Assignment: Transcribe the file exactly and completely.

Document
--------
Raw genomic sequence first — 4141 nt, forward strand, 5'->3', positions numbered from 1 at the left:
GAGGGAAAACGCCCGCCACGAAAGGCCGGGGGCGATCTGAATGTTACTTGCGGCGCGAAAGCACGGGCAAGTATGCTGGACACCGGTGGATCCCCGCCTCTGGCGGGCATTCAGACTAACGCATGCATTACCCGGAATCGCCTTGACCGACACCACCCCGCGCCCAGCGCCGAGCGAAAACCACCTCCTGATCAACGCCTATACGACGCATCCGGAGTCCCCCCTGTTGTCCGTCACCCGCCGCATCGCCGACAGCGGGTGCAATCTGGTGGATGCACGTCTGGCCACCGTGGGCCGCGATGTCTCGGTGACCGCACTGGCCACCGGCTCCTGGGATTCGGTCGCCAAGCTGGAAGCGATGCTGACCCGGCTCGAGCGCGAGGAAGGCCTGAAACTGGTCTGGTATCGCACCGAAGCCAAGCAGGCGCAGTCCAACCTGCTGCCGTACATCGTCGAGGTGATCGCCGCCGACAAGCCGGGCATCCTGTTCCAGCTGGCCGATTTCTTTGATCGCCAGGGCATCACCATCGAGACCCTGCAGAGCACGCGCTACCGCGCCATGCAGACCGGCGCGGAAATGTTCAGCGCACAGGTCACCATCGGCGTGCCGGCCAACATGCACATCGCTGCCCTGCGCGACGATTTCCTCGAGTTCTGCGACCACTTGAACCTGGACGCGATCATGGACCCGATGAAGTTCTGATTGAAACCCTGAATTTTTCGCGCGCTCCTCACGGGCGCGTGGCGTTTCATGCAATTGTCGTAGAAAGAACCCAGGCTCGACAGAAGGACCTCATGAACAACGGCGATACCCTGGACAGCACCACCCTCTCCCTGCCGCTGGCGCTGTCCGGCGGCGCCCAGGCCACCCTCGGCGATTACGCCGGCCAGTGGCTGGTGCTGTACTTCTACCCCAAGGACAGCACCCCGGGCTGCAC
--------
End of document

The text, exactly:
Raw genomic sequence first — 4141 nt, forward strand, 5'->3', positions numbered from 1 at the left:
GAGGGAAAACGCCCGCCACGAAAGGCCGGGGGCGATCTGAATGTTACTTGCGGCGCGAAAGCACGGGCAAGTATGCTGGACACCGGTGGATCCCCGCCTCTGGCGGGCATTCAGACTAACGCATGCATTACCCGGAATCGCCTTGACCGACACCACCCCGCGCCCAGCGCCGAGCGAAAACCACCTCCTGATCAACGCCTATACGACGCATCCGGAGTCCCCCCTGTTGTCCGTCACCCGCCGCATCGCCGACAGCGGGTGCAATCTGGTGGATGCACGTCTGGCCACCGTGGGCCGCGATGTCTCGGTGACCGCACTGGCCACCGGCTCCTGGGATTCGGTCGCCAAGCTGGAAGCGATGCTGACCCGGCTCGAGCGCGAGGAAGGCCTGAAACTGGTCTGGTATCGCACCGAAGCCAAGCAGGCGCAGTCCAACCTGCTGCCGTACATCGTCGAGGTGATCGCCGCCGACAAGCCGGGCATCCTGTTCCAGCTGGCCGATTTCTTTGATCGCCAGGGCATCACCATCGAGACCCTGCAGAGCACGCGCTACCGCGCCATGCAGACCGGCGCGGAAATGTTCAGCGCACAGGTCACCATCGGCGTGCCGGCCAACATGCACATCGCTGCCCTGCGCGACGATTTCCTCGAGTTCTGCGACCACTTGAACCTGGACGCGATCATGGACCCGATGAAGTTCTGATTGAAACCCTGAATTTTTCGCGCGCTCCTCACGGGCGCGTGGCGTTTCATGCAATTGTCGTAGAAAGAACCCAGGCTCGACAGAAGGACCTCATGAACAACGGCGATACCCTGGACAGCACCACCCTCTCCCTGCCGCTGGCGCTGTCCGGCGGCGCCCAGGCCACCCTCGGCGATTACGCCGGCCAGTGGCTGGTGCTGTACTTCTACCCCAAGGACAGCACCCCGGGCTGCAC